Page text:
There were posts this week about how to power Africa’s current and future energy needs. devex posted How to ‘power’ Africa: A trillion dollar question? while HARD ASSETS told us Africa’s biggest investor’s energy plan includes shale. The continent needs investments of $40 billion a year until 2040 if targets to provide modern and sustainable energy for 250 million people are to be met. Most of this money is needed to provide electricity – to expand generating capacity as well as regional transmission and integration within the continent’s power sector. The Public Investment Corp., the continent’s largest money manager, is looking at investments in South African shale gas projects and the Inga hydropower complex on the Congo River to assist in meeting this goal.

Africa’s two biggest economies, Nigeria and South Africa, are among countries on the continent suffering electric power shortages that are restraining economic growth… Nearly half the economies in sub-Saharan Africa are still held back by frequent power-cuts even though the continent is well-endowed with fossil fuels and renewable energy resources.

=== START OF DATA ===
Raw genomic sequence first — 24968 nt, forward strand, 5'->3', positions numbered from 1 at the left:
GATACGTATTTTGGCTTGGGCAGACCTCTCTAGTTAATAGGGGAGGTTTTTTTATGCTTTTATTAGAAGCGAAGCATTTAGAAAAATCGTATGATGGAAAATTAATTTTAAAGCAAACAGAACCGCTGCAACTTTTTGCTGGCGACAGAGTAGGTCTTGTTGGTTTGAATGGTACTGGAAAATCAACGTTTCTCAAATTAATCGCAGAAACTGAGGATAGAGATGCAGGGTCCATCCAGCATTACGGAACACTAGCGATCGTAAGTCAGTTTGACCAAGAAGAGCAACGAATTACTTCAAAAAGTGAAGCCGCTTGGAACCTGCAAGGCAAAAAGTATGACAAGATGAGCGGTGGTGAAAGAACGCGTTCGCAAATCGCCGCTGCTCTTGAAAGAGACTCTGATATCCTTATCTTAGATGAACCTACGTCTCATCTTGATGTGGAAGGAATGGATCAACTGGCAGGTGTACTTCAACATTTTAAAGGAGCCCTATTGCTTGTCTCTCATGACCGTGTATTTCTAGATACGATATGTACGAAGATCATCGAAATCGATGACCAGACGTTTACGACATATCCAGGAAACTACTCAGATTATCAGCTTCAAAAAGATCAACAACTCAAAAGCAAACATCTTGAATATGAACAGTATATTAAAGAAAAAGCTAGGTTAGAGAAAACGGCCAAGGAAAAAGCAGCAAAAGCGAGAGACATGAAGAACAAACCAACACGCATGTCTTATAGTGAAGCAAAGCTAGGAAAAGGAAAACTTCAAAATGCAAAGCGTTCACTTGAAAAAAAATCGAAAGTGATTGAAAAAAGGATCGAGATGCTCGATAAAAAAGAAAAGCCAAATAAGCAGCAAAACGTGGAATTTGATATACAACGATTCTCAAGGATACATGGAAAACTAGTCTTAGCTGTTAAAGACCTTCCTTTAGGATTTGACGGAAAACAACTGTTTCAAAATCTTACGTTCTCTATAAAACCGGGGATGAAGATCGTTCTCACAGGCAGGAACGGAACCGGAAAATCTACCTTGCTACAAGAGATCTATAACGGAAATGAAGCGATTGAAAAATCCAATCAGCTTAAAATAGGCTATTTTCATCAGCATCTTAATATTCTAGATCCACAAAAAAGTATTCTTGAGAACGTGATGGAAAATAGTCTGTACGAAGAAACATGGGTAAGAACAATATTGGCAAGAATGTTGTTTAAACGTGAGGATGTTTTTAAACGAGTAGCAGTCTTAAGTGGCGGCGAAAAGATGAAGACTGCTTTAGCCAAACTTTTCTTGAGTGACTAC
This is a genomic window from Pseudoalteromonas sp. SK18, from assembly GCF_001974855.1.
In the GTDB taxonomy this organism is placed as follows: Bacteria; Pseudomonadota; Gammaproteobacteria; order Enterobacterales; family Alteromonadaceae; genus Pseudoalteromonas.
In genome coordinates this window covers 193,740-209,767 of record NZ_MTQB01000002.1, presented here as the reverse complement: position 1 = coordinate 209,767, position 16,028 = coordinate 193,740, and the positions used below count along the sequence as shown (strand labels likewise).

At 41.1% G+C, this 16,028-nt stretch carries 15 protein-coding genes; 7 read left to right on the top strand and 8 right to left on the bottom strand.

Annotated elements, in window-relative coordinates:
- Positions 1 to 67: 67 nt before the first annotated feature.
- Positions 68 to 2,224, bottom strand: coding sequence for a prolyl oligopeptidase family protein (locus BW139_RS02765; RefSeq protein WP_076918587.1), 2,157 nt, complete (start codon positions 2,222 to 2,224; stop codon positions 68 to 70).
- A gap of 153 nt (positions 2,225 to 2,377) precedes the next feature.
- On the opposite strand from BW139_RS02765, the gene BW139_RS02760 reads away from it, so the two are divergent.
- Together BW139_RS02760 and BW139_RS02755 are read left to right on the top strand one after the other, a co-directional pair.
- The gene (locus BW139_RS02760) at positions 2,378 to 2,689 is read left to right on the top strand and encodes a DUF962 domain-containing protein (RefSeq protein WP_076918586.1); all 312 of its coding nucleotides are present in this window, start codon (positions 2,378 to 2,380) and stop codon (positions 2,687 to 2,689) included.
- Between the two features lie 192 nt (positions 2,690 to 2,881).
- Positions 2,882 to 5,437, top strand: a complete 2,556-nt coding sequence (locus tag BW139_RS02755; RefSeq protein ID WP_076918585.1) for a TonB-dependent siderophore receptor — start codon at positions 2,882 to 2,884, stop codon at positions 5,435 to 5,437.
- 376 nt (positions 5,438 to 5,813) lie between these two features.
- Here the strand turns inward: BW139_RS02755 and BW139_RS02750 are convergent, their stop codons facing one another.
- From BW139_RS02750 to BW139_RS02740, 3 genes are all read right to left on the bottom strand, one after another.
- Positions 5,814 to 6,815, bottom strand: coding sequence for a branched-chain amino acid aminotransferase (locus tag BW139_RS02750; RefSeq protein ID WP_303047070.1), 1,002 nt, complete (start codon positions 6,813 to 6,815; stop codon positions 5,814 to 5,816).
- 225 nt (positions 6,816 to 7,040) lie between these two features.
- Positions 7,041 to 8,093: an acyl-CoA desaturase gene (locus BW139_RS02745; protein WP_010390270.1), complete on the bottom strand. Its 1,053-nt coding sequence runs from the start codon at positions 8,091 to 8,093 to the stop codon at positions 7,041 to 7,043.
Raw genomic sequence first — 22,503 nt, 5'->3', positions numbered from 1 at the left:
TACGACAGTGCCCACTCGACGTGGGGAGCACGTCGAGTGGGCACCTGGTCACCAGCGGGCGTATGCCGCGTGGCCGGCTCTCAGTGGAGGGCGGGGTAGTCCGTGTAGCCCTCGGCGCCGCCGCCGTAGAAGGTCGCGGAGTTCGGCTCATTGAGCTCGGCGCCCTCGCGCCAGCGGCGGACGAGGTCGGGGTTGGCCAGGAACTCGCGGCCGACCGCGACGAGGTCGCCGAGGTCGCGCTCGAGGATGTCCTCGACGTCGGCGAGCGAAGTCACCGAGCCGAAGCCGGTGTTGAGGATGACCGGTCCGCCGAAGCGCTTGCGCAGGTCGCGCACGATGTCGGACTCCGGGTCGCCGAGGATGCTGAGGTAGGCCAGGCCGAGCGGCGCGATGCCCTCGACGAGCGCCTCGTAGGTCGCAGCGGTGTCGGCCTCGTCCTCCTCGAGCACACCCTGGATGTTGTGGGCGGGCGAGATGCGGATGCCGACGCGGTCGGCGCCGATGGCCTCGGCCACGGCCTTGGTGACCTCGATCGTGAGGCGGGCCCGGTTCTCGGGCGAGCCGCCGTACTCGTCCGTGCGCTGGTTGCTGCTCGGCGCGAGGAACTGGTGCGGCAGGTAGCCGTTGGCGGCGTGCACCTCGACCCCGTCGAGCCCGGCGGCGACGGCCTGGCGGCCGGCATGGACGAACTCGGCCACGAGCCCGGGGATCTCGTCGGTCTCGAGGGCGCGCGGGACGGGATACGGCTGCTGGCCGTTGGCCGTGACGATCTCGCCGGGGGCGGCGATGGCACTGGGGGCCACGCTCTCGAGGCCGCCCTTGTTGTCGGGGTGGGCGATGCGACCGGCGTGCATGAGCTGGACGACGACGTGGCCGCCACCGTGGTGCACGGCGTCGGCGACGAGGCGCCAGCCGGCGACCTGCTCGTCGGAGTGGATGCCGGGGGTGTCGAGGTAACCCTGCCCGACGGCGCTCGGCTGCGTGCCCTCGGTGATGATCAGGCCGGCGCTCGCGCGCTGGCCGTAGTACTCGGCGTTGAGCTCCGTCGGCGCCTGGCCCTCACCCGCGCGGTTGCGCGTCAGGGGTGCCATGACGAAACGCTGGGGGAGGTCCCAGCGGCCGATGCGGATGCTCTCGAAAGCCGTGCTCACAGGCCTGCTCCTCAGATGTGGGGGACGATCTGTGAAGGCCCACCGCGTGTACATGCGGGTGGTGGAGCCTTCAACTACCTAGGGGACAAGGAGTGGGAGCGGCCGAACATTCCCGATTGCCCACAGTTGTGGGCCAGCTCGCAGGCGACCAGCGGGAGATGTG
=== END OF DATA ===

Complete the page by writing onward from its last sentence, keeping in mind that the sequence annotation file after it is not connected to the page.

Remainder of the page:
Indonesia is using compressed natural gas for electric power generation reported NGV Global News. The Indonesian state-owned electricity company PT PLN has opened a new CNG storage fFacility in Muara Tawar, Bekasi, West Java, which is the biggest compression and storage facility built so far worldwide and will reduce the company’s crude oil use by more than 200,000 kilolitres. The installation will reduce the company’s total usage of oil to 5 %, compared to the current 12.3%, and increase the use of natural gas to 95%.